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Survivorship bias often gets discussed as a cautionary tale. For example, someone might point out a person’s or company’s success, and another will retort with, “But that’s just survivorship bias!”.
People don’t often discuss how to internalize survivorship bias in an actionable way. In other words: if you know that most people who win the lottery in some fashion (whether in business, investing, dating, or even the actual lottery) did so mainly out of luck, it doesn’t answer the question of how we can use this information to our advantage.
To generate a return, we need to take risks, and the reward is generally proportional to the risk undertaken and the probability of success. If we also know that success in any endeavor is primarily a matter of luck (as opposed to skill), there are a few strategies we can employ to increase our luckiness:
- We can follow a variation of the martingale strategy, which (in simple terms) involves placing lots of small bets successively, but adjusting the bet amount either up or down, depending on the odds of winning the next draw.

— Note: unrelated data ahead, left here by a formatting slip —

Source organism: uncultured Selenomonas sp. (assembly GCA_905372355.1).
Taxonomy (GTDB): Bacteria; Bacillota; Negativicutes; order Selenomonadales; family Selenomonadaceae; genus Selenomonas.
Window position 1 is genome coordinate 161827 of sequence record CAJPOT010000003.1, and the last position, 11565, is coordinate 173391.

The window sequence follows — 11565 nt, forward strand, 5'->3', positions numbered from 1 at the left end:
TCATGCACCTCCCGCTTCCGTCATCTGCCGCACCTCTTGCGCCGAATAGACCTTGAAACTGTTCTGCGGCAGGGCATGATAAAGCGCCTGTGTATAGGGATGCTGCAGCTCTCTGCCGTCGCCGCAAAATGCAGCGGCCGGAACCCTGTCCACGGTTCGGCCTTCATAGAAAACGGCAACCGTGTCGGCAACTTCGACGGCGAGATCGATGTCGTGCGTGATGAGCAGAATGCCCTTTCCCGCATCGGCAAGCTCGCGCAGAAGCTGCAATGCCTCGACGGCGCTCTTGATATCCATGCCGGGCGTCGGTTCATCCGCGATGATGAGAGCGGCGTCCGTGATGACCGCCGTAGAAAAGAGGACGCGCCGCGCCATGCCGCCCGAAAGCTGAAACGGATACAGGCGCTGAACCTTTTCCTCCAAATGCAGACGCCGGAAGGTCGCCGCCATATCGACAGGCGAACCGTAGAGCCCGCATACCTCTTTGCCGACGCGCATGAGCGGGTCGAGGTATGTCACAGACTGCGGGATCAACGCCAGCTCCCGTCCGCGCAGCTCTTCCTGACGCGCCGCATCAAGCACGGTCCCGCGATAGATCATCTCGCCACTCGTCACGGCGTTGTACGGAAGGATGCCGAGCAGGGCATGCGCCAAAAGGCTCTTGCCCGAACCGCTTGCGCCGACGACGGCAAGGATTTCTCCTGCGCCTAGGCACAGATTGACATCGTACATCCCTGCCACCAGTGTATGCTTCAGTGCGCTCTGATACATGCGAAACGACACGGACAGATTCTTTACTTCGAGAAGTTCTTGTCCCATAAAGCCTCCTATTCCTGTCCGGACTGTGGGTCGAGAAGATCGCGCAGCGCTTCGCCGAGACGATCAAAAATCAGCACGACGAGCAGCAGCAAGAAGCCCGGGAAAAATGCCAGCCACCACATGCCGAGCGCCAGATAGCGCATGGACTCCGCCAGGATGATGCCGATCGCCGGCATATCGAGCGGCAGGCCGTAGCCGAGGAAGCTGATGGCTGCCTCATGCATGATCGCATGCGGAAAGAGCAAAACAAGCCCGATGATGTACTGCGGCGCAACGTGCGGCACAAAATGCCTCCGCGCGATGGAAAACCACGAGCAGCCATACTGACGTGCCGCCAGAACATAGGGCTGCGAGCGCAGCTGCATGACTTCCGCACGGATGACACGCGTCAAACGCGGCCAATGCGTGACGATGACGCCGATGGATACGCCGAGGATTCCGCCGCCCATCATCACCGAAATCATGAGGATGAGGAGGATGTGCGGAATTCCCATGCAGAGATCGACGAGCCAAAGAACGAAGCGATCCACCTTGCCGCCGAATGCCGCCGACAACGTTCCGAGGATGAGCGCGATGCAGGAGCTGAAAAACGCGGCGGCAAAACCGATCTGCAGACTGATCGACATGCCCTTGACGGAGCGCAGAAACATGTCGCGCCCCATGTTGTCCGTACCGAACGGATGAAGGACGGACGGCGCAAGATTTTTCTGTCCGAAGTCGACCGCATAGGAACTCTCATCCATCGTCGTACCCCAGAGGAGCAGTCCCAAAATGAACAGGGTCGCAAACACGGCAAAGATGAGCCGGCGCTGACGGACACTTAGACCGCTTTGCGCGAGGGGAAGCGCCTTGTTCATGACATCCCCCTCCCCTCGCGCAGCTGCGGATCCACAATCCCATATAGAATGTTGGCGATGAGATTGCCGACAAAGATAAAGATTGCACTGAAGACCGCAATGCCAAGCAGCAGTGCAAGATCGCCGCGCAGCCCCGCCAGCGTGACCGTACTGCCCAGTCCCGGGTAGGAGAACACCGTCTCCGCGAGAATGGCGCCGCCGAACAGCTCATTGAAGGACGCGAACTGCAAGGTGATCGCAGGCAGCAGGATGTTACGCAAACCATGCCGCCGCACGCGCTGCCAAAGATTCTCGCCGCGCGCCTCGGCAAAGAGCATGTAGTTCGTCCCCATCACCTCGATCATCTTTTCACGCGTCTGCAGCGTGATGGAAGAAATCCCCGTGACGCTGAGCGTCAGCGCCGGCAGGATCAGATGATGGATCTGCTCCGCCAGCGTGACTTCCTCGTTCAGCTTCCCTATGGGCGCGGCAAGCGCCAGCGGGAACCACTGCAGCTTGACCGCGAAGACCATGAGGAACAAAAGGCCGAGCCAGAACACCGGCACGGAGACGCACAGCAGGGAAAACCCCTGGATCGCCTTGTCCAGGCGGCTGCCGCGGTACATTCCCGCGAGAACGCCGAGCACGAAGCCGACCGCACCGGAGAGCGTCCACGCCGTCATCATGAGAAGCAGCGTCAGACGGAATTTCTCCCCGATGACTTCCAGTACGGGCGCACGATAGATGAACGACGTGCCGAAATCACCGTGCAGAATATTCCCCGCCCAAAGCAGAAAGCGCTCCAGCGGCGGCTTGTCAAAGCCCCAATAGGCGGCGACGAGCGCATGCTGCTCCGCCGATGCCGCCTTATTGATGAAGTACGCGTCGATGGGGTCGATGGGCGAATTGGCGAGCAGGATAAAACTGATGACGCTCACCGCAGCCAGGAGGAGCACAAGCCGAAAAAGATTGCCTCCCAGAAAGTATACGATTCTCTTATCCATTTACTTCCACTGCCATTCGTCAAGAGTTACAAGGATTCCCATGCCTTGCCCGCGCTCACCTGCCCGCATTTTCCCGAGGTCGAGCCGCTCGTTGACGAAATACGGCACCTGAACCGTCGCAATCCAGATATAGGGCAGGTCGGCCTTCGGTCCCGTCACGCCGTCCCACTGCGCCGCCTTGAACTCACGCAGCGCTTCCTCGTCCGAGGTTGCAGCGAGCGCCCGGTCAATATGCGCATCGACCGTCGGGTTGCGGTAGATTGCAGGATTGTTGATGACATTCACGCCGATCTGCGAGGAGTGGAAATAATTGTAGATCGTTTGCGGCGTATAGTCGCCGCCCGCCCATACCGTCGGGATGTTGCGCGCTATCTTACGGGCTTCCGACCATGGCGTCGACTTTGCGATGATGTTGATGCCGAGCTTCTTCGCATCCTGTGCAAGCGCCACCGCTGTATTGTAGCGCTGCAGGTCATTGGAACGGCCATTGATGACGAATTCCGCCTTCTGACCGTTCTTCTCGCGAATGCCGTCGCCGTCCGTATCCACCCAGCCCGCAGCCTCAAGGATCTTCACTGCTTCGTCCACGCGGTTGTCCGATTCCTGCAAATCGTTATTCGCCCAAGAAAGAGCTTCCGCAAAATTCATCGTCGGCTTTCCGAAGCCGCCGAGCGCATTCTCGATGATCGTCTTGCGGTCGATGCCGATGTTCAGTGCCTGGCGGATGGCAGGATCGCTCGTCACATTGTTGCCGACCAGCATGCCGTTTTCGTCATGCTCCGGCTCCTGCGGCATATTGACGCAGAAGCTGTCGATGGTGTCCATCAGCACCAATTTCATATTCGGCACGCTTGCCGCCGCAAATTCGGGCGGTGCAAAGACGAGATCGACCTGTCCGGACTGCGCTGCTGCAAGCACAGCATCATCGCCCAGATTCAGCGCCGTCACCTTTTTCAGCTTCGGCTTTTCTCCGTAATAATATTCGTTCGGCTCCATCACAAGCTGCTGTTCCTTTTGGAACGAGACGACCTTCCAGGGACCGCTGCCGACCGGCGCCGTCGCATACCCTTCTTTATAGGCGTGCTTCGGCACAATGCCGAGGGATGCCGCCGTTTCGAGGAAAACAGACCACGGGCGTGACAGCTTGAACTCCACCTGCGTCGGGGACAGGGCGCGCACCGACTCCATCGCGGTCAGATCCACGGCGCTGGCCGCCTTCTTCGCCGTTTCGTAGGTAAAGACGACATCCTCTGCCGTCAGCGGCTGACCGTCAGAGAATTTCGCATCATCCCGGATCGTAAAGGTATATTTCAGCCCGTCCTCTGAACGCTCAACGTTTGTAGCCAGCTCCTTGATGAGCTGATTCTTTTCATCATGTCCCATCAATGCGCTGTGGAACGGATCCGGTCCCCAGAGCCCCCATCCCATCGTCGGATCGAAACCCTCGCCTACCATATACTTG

- We need to increase the number of opportunities to win. In other words, you should diversify your bets to allow you to take advantage of non-correlation. This idea is one of the core principles of the poorly understood modern portfolio theory.
- We should try to minimize the maximum loss, also known as Minmax. With any big bet, you should ensure the catastrophic case does not wipe you out. Don’t use up all your life savings by buying lottery tickets.
Failing, but in a good way #
One way to think about these ideas is that you should strive to fail upwards consistently. Failing upward means continuing on your way, like when you trip or fall but get back up and continue on your path like nothing happened. Failing downward is when you trip or fall and lie on the ground feeling sorry for yourself, hoping someone will pick you up and make everything okay.
Upward failure is where you feel refreshed in knowing that while your bet did not pay off, you can move on to the next one and focus on other matters or more exciting opportunities.
Upward failure is the expectation that most things in life will not work out the way you want, but that’s okay because so long as you continue to learn, grow, and place a few bets, you will succeed. Skills and experience compound over time, and so long as you keep failing upward the snowball effect will eventually take hold.
Ultimately, how you choose to frame your failures matters. You will fail far more often than succeed.
Lastly, the best way to fail downward is to give up entirely.